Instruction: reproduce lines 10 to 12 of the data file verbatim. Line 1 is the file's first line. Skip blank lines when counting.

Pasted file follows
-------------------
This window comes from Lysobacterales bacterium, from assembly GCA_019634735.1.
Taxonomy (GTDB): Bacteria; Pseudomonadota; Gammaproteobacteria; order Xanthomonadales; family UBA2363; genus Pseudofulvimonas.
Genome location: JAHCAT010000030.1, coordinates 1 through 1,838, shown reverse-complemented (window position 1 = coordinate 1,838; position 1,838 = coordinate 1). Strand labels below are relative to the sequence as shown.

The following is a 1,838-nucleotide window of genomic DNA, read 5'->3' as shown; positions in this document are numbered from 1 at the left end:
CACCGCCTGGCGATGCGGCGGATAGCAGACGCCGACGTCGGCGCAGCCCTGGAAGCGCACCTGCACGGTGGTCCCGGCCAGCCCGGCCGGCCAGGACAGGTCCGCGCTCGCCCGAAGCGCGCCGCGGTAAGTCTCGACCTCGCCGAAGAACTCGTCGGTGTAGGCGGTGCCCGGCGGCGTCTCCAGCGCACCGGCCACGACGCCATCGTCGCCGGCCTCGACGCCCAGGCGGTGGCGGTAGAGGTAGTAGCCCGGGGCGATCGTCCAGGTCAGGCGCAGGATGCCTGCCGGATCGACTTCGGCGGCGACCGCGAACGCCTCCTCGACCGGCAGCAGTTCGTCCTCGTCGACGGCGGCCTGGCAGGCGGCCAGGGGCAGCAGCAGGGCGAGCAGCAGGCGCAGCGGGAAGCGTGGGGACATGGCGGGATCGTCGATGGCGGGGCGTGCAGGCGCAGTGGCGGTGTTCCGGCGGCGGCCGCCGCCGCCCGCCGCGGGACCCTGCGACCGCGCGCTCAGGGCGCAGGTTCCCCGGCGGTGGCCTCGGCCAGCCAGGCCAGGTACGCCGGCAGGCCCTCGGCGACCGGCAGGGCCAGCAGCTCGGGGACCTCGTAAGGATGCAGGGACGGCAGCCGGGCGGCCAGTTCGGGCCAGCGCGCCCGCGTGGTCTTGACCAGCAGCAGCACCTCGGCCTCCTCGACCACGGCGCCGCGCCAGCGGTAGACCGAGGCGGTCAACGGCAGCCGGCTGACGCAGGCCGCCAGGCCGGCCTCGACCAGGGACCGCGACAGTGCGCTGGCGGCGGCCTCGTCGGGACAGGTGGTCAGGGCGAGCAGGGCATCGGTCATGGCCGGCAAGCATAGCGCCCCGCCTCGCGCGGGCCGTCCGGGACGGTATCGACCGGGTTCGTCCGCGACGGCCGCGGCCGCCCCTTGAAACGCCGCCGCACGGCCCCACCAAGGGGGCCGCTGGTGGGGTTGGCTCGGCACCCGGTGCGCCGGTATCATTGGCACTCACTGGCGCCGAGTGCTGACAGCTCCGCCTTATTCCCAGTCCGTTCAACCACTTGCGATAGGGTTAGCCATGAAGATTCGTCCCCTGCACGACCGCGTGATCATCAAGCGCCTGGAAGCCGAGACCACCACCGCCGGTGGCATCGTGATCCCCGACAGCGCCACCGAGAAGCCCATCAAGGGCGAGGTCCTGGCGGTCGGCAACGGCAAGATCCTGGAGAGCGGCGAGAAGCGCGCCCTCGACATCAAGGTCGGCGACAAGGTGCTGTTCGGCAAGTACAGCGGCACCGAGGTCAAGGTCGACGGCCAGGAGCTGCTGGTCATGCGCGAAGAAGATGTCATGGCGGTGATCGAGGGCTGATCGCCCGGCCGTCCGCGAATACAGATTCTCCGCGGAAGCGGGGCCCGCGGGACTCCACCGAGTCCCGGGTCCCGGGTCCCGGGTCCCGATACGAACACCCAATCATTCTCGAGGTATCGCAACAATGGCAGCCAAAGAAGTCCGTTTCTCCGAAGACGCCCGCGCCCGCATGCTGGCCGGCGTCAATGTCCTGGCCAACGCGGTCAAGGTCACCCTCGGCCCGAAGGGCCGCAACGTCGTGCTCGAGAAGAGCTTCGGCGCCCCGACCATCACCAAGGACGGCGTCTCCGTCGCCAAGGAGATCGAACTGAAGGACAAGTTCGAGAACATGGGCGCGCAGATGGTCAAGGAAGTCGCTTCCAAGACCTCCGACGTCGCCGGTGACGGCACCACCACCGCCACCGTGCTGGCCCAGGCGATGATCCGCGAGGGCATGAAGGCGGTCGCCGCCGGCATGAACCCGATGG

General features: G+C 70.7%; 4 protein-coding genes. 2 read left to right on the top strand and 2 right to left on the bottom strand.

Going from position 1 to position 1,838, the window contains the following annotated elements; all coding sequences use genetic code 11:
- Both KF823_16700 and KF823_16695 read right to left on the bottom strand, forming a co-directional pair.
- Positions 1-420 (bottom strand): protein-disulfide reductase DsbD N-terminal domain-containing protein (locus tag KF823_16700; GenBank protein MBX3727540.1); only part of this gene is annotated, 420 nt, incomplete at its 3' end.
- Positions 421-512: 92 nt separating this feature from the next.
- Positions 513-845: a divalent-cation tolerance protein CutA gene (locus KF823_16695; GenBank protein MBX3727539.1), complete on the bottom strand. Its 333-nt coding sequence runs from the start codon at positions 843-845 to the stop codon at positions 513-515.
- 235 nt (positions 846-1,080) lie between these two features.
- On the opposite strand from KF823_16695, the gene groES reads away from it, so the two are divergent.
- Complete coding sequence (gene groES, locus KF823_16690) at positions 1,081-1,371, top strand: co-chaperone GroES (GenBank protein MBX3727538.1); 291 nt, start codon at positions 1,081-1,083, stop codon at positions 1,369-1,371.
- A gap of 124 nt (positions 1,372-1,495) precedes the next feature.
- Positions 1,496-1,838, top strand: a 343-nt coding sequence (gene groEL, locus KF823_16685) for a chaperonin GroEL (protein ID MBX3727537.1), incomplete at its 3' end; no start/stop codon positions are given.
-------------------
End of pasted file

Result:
- Positions 421-512: 92 nt separating this feature from the next.
- Positions 513-845: a divalent-cation tolerance protein CutA gene (locus KF823_16695; GenBank protein MBX3727539.1), complete on the bottom strand. Its 333-nt coding sequence runs from the start codon at positions 843-845 to the stop codon at positions 513-515.
- 235 nt (positions 846-1,080) lie between these two features.